How Much Does it Cost to Raise a Child?
Starting a family is a common goal for young people, but many are delaying the milestone or foregoing having children altogether. About a quarter of survey respondents in a Morning Consult poll for The New York Times said they had or planned to have fewer children than what they believed was ideal, and their primary concerns revolved around money. 64 percent said they made the decision not to have a child because child care was too expensive, 49 percent had concerns about the economy, and 44 percent delayed having children because they worried about affordability.
Their concerns are well-founded. According to the U.S. Department of Agriculture, the estimated cost of raising a kid born in 2015 from birth to age 17 ranges from $174,690 for low-income families to $372,210 for high income families (that’s up to $454,770 when accounting for inflation). A middle-income family is expected to spend $233,610 in 2015 dollars. That’s a three percent increase from the previous year, meaning that the rising expense of raising a child is outpacing inflation.
Keep in mind that this doesn’t include the cost of a college education. Families spent an average of $30,017 on college during the 2019-2020 school year, and the greatest share of that cost came from parent contributions. Parent income and savings accounted for 44% of the funding. 21% of that amount came from loans, but it wasn’t just students that were borrowing; 8% of the cost came from loans that parents applied for.
Where Is the Money Going?
Across all income groups, housing represented the greatest expense. The lowest income group spent 33 percent of their total child-rearing costs on housing, and the middle and high income groups spent 29 percent and 26 percent, respectively.
Food was the next largest share of the expense for low and middle income families, while child care and education costs made up the second largest spending category for high income families.
For the lowest income group, transportation was the third largest cost, making up 14 percent of the total. For the middle income group, it was child care and education costs, and for the highest income group, it was food. For the lowest income group, child care and education costs accounted for only 12 percent of the total expenses, likely because lower-income families tend to rely on relatives more often for child care.
|Expense||Share of Total|
|Child care and education||16%|
The annual cost of raising a child increases with age. Across income groups, expenses for transportation, clothing, food, and health care increased as the child got older. Transportation expenses were most costly for children age 15 to 17, likely because insurance costs for young drivers are so high. Child care expenses, on the other hand, were highest for children under the age of six, who have yet to enter full-day school.
Expenditures varied by location; some regions were notably more costly for raising a child than others. The urban Northeast was the most expensive region for married-couple families to raise a child, followed by the urban West and urban South. Rural families had the lowest child-rearing costs.
The cost per child decreases in families with more than one kid. Only-child households spent 27 percent more than what two-child families spent per child. And families with three or more children averaged 24 percent less in expenditures per child than two-child households.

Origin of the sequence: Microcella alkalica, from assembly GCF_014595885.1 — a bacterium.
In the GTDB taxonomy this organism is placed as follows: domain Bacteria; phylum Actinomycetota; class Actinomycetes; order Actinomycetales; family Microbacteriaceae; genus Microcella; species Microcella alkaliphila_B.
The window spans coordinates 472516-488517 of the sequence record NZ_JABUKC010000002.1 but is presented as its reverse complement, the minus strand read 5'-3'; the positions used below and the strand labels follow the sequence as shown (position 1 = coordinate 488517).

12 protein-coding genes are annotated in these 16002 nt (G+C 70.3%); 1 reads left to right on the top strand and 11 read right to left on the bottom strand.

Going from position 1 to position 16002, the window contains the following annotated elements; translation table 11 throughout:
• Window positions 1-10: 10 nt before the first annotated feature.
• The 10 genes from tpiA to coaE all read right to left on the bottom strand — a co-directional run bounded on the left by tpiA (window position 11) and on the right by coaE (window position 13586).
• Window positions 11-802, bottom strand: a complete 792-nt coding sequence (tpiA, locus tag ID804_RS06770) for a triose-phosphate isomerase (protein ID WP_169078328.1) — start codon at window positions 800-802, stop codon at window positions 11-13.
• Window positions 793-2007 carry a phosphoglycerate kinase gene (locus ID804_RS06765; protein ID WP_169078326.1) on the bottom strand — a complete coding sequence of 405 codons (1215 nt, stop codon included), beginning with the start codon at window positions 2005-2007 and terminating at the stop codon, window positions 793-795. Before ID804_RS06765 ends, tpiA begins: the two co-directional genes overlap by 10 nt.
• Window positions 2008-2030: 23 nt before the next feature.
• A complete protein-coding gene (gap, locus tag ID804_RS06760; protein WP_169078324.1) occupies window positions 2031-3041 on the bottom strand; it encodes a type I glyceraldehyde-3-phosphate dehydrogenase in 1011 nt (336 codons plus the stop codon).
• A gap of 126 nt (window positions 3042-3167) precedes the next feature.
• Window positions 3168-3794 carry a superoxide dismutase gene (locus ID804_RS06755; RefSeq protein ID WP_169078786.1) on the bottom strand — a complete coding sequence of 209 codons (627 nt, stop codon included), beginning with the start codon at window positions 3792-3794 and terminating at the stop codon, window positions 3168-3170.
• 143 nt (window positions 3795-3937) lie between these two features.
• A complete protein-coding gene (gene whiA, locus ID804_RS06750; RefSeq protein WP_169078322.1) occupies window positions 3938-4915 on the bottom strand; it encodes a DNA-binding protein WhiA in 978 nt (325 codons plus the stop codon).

While an increasing number of parents expect their children to pay for college, the fact is that parents still foot a large portion of the bill for their children’s education. And it’s not just parents’ savings accounts that are getting emptied out; many parents are also borrowing.
Parent PLUS loans help fill the gap between other types of financial aid and the cost of college, and they’re becoming increasingly popular. 11 percent of families use Parent PLUS loans to cover education costs. During the 2017-2018 academic year, Parent PLUS loans accounted for 23 percent of all federal lending for college, and parents who borrowed took out an average of $16,452, according to research from Urban Institute.
More parents are having difficulty repaying loans for their children’s education. Only 45 percent of Parent PLUS borrowers in Texas were able to consistently keep up with payments and successfully repay the loans, according to a study from Trellis Research.
Furthermore, most parents don’t stop supporting their children at age 18. Only 24 percent of young adults become financially independent at age 22 or younger, according to Pew Social Trends. And about 45 percent of adults ages 18 to 29 reported getting some or a lot of financial assistance from their parents in the previous year.
Saving for a Family
All of these costs add up to one important piece of advice: Americans need to budget and save for having a child, just like any other major expense. Without proper planning, adding another member of the family can cause significant financial distress.
In addition to keeping child-rearing expenses in a high-yield savings account or certificate of deposit, parents should consider using a 529 plan to save for college. This type of tax-advantaged savings plan allows parents, relatives, and friends to make contributions to a child’s college fund. The money can be used for a variety of educational costs, including student loan repayment.
Having a savings account in your child’s name is a strong predictor of your child’s future academic achievement. Children from low or moderate-income households with a savings account in their name, even in an amount less than $500, are more than three times more likely to enroll in higher education and four times more likely to complete their degrees when compared to a child without a savings account.
Early on and as your child grows, you should also teach healthy savings habits that will better prepare your child for a financially independent future.